There are over 300 ultramarathons held in Europe each year.Template:Citation needed


Due to logistics and environmental concerns there are only a handful of ultramarathons held in Antarctica, and travel costs can mean entrance fees as high as $14,000.[39] Ultramarathons in Antarctica include: The Last Desert, part of the 4 Deserts Race Series, a multi-stage footrace, and the Antarctic Ice Marathon – a marathon and 100-kilometer race.

North America[edit]

There are several hundred ultramarathons held annually in North America. One of the best known is the Western States Endurance Run, the world's oldest 100-mile trail run. The race began unofficially in 1974, when local horseman Gordy Ainsleigh's horse for the 100-mile Tevis Cup horse race came up lame. He decided to travel the course on foot, finishing in 23 hours and 47 minutes.Template:Citation needed

One of the first documented ultramarathons in North America was held in 1926, and at the time was part of the Central American Games. Tomas Zafiro and Leoncio San Miguel, both Tarahumara Indians, ran 100 km from Pachuca to Mexico City in 9 hours and 37 minutes. At the time, the Mexican government petitioned to include a 100 km race in the 1928 Summer Olympics in AmsterdamTemplate:Citation needed; however, nothing came of these efforts.

File:100 Mile Footraces in the Contiguous United States, 2011.svg
100 Mile Footraces in the Contiguous United States, 2011

In 1928, sports agent C. C. Pyle organized the first of two editions of the 3,455-mile-long Bunion Derby (the first went along U.S. Route 66 from Los Angeles to Chicago before heading toward New York; the 1929 Derby reversed the route). Neither the race nor the accompanying vaudeville show was a financial success.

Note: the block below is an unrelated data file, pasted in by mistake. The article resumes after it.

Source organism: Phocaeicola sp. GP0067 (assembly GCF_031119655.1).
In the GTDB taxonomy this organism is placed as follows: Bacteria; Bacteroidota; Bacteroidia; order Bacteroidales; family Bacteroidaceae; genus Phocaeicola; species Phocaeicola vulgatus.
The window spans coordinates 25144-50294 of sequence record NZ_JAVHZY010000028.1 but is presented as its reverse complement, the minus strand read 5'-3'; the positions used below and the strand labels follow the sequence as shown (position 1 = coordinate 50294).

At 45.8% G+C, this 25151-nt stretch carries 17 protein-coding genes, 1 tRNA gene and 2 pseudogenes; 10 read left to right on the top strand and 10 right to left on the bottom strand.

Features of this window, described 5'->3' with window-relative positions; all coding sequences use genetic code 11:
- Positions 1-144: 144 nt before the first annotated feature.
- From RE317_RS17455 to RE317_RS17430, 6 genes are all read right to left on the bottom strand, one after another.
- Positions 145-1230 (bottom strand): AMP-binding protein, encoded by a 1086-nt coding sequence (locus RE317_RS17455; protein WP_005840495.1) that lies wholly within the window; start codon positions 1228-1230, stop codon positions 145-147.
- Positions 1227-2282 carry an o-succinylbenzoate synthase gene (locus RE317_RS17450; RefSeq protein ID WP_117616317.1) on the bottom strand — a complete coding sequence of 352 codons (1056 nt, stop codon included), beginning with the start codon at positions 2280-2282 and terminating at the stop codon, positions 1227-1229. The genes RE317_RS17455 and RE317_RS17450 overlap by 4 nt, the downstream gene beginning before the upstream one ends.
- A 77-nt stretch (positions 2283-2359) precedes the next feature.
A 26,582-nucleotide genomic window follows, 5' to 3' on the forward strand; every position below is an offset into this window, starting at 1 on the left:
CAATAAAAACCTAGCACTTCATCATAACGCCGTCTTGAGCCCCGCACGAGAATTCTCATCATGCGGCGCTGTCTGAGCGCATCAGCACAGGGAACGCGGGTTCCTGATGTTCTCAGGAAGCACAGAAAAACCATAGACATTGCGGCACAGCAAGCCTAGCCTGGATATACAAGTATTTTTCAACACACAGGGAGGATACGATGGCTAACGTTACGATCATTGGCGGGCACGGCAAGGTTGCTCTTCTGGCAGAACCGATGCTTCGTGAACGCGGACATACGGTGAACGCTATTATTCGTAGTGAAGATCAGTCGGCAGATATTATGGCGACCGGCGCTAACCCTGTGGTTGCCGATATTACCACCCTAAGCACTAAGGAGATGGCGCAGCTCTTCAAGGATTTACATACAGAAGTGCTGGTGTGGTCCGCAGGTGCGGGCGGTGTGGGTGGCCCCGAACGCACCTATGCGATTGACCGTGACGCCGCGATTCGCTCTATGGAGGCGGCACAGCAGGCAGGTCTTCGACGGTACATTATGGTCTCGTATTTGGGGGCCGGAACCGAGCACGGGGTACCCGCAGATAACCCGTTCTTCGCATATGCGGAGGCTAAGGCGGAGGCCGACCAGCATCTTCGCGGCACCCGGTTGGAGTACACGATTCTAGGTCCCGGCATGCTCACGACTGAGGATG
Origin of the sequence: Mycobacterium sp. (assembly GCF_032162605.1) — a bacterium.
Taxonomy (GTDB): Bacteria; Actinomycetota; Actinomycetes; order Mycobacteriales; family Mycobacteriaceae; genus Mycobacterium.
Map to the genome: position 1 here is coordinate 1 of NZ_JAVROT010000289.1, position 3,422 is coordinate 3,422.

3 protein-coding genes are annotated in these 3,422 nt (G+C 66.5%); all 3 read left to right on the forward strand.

Since 1997, runners have been competing in the Self-Transcendence 3100 Mile Race, which is billed as the longest official footrace in the world. They run 100 laps a day for up to 50 days around a single block in Queens, NY, for a total distance of Template:Convert.[11] The Latest Trans-American Footrace (2015) winner was Robert HP Young (Marathon Man UK) Winning in a time of 482 hours 10 minutes 00 seconds [40]

In April 2006, the American Ultrarunning Hall of Fame was established by the American Ultrarunning Association (AUA). Candidates for the Hall of Fame are chosen from the 'modern era' of American ultras, beginning with the New York Road Runners Club 30 Mile race held in 1958. The Inaugural inductees were Ted Corbitt, a former US Olympian, winner of the aforementioned race in 3:04:13, and co-founder of the Road Runners Club of America, and Sandra Kiddy, who began her ultra career at age 42 with a world record at 50 kilometers, 3:36:56, and who went on to set a number of US and world ultra records.

South America[edit]

There are a small number of ultramarathons in South America, but participation in the sport is increasing. The Brazil 135 Ultramarathon is a single-stage race of 135 miles ( 217 km) with a 60-hour cutoff, held in Brazil. This is a Badwater "sister race".[41] Several ultramarathons are held in Chile and with both local and international participation.[42] Ultramarathons held in Chile include:

  • Atacama Xtreme 50K, 80K and the first 100 Miles in Chile. One loop for each distance starting and finishing in San Pedro de Atacama at an avg. of 2,400 above sea level.[43]